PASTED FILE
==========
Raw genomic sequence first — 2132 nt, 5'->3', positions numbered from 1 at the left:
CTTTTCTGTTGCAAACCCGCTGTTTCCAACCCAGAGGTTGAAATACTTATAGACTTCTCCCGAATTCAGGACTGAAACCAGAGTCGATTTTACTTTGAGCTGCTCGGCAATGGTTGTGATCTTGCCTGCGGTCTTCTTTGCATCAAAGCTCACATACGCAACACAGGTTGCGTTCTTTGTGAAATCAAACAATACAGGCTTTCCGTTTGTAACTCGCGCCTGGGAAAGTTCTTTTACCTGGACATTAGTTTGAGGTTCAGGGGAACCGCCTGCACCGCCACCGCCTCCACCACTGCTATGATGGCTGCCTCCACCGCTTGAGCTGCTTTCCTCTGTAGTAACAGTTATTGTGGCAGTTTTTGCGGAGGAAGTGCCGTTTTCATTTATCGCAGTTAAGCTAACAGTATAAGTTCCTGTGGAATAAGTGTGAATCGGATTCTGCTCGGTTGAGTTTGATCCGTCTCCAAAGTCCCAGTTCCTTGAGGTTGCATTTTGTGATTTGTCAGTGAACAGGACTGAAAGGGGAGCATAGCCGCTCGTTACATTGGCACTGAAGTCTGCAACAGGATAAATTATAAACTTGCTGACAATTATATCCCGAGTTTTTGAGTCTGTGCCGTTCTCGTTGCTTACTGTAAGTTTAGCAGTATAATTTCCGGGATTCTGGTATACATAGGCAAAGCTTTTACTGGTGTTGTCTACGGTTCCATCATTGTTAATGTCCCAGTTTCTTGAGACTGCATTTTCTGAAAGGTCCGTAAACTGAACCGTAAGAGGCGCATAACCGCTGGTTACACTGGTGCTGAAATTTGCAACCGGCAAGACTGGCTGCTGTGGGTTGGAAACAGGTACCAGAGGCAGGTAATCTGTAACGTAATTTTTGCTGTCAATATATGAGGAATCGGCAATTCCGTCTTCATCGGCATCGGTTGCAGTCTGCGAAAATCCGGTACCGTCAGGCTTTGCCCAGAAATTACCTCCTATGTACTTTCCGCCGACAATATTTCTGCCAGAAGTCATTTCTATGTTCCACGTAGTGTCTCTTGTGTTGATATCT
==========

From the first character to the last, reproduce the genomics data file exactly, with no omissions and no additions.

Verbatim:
Raw genomic sequence first — 2132 nt, 5'->3', positions numbered from 1 at the left:
CTTTTCTGTTGCAAACCCGCTGTTTCCAACCCAGAGGTTGAAATACTTATAGACTTCTCCCGAATTCAGGACTGAAACCAGAGTCGATTTTACTTTGAGCTGCTCGGCAATGGTTGTGATCTTGCCTGCGGTCTTCTTTGCATCAAAGCTCACATACGCAACACAGGTTGCGTTCTTTGTGAAATCAAACAATACAGGCTTTCCGTTTGTAACTCGCGCCTGGGAAAGTTCTTTTACCTGGACATTAGTTTGAGGTTCAGGGGAACCGCCTGCACCGCCACCGCCTCCACCACTGCTATGATGGCTGCCTCCACCGCTTGAGCTGCTTTCCTCTGTAGTAACAGTTATTGTGGCAGTTTTTGCGGAGGAAGTGCCGTTTTCATTTATCGCAGTTAAGCTAACAGTATAAGTTCCTGTGGAATAAGTGTGAATCGGATTCTGCTCGGTTGAGTTTGATCCGTCTCCAAAGTCCCAGTTCCTTGAGGTTGCATTTTGTGATTTGTCAGTGAACAGGACTGAAAGGGGAGCATAGCCGCTCGTTACATTGGCACTGAAGTCTGCAACAGGATAAATTATAAACTTGCTGACAATTATATCCCGAGTTTTTGAGTCTGTGCCGTTCTCGTTGCTTACTGTAAGTTTAGCAGTATAATTTCCGGGATTCTGGTATACATAGGCAAAGCTTTTACTGGTGTTGTCTACGGTTCCATCATTGTTAATGTCCCAGTTTCTTGAGACTGCATTTTCTGAAAGGTCCGTAAACTGAACCGTAAGAGGCGCATAACCGCTGGTTACACTGGTGCTGAAATTTGCAACCGGCAAGACTGGCTGCTGTGGGTTGGAAACAGGTACCAGAGGCAGGTAATCTGTAACGTAATTTTTGCTGTCAATATATGAGGAATCGGCAATTCCGTCTTCATCGGCATCGGTTGCAGTCTGCGAAAATCCGGTACCGTCAGGCTTTGCCCAGAAATTACCTCCTATGTACTTTCCGCCGACAATATTTCTGCCAGAAGTCATTTCTATGTTCCACGTAGTGTCTCTTGTGTTGATATCT